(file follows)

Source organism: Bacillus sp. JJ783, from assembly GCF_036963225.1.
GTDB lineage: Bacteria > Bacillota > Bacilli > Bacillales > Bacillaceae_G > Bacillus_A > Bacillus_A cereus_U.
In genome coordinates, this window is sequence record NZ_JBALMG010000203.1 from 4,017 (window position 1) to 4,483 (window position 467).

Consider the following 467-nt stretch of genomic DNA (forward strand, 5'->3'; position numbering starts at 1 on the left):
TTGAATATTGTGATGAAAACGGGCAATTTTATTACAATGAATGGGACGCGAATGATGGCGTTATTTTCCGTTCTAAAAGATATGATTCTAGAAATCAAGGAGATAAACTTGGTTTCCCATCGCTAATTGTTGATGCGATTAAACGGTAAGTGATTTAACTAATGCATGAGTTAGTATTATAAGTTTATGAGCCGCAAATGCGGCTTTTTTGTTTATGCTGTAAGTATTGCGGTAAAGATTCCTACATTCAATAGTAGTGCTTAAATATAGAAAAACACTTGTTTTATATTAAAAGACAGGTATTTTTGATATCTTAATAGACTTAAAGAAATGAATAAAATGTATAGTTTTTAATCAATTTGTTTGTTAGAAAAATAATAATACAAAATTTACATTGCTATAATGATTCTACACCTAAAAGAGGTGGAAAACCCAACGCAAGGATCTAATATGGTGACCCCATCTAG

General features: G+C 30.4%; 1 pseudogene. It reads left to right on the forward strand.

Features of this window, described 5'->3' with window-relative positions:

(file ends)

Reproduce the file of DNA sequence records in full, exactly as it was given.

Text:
Source organism: Bacillus sp. JJ783, from assembly GCF_036963225.1.
GTDB lineage: Bacteria > Bacillota > Bacilli > Bacillales > Bacillaceae_G > Bacillus_A > Bacillus_A cereus_U.
In genome coordinates, this window is sequence record NZ_JBALMG010000203.1 from 4,017 (window position 1) to 4,483 (window position 467).

Consider the following 467-nt stretch of genomic DNA (forward strand, 5'->3'; position numbering starts at 1 on the left):
TTGAATATTGTGATGAAAACGGGCAATTTTATTACAATGAATGGGACGCGAATGATGGCGTTATTTTCCGTTCTAAAAGATATGATTCTAGAAATCAAGGAGATAAACTTGGTTTCCCATCGCTAATTGTTGATGCGATTAAACGGTAAGTGATTTAACTAATGCATGAGTTAGTATTATAAGTTTATGAGCCGCAAATGCGGCTTTTTTGTTTATGCTGTAAGTATTGCGGTAAAGATTCCTACATTCAATAGTAGTGCTTAAATATAGAAAAACACTTGTTTTATATTAAAAGACAGGTATTTTTGATATCTTAATAGACTTAAAGAAATGAATAAAATGTATAGTTTTTAATCAATTTGTTTGTTAGAAAAATAATAATACAAAATTTACATTGCTATAATGATTCTACACCTAAAAGAGGTGGAAAACCCAACGCAAGGATCTAATATGGTGACCCCATCTAG

General features: G+C 30.4%; 1 pseudogene. It reads left to right on the forward strand.

Features of this window, described 5'->3' with window-relative positions: